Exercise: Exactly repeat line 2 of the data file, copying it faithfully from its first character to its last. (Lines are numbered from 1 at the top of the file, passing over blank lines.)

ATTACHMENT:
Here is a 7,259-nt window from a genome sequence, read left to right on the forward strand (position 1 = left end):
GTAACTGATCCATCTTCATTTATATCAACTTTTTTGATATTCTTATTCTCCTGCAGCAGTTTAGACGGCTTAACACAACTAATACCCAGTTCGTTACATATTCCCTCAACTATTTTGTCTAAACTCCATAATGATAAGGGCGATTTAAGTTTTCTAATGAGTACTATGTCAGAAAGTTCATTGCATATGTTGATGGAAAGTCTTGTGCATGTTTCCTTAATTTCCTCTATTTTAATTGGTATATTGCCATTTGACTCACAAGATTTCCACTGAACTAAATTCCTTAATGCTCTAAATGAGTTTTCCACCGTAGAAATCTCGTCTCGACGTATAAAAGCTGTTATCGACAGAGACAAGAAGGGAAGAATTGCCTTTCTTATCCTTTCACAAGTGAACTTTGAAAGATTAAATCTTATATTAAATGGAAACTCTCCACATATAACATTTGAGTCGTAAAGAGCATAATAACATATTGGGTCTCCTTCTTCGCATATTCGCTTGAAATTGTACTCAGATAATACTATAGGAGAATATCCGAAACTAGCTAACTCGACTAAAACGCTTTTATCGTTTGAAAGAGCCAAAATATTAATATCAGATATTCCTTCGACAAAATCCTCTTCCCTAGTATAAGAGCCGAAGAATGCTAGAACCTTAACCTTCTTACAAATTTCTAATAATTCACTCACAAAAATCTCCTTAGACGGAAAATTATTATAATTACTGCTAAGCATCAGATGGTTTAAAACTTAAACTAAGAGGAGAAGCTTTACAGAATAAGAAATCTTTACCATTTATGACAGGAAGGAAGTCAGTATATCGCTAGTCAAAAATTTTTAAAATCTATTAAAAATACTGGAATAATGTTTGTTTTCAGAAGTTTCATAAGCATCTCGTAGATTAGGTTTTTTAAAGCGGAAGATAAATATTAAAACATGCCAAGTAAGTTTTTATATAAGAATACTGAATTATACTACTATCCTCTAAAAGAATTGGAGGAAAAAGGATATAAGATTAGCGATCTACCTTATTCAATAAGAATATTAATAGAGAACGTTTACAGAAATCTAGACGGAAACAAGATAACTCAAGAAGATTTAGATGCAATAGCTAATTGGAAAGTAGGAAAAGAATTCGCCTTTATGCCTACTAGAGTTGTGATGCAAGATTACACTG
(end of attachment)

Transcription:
GTAACTGATCCATCTTCATTTATATCAACTTTTTTGATATTCTTATTCTCCTGCAGCAGTTTAGACGGCTTAACACAACTAATACCCAGTTCGTTACATATTCCCTCAACTATTTTGTCTAAACTCCATAATGATAAGGGCGATTTAAGTTTTCTAATGAGTACTATGTCAGAAAGTTCATTGCATATGTTGATGGAAAGTCTTGTGCATGTTTCCTTAATTTCCTCTATTTTAATTGGTATATTGCCATTTGACTCACAAGATTTCCACTGAACTAAATTCCTTAATGCTCTAAATGAGTTTTCCACCGTAGAAATCTCGTCTCGACGTATAAAAGCTGTTATCGACAGAGACAAGAAGGGAAGAATTGCCTTTCTTATCCTTTCACAAGTGAACTTTGAAAGATTAAATCTTATATTAAATGGAAACTCTCCACATATAACATTTGAGTCGTAAAGAGCATAATAACATATTGGGTCTCCTTCTTCGCATATTCGCTTGAAATTGTACTCAGATAATACTATAGGAGAATATCCGAAACTAGCTAACTCGACTAAAACGCTTTTATCGTTTGAAAGAGCCAAAATATTAATATCAGATATTCCTTCGACAAAATCCTCTTCCCTAGTATAAGAGCCGAAGAATGCTAGAACCTTAACCTTCTTACAAATTTCTAATAATTCACTCACAAAAATCTCCTTAGACGGAAAATTATTATAATTACTGCTAAGCATCAGATGGTTTAAAACTTAAACTAAGAGGAGAAGCTTTACAGAATAAGAAATCTTTACCATTTATGACAGGAAGGAAGTCAGTATATCGCTAGTCAAAAATTTTTAAAATCTATTAAAAATACTGGAATAATGTTTGTTTTCAGAAGTTTCATAAGCATCTCGTAGATTAGGTTTTTTAAAGCGGAAGATAAATATTAAAACATGCCAAGTAAGTTTTTATATAAGAATACTGAATTATACTACTATCCTCTAAAAGAATTGGAGGAAAAAGGATATAAGATTAGCGATCTACCTTATTCAATAAGAATATTAATAGAGAACGTTTACAGAAATCTAGACGGAAACAAGATAACTCAAGAAGATTTAGATGCAATAGCTAATTGGAAAGTAGGAAAAGAATTCGCCTTTATGCCTACTAGAGTTGTGATGCAAGATTACACTG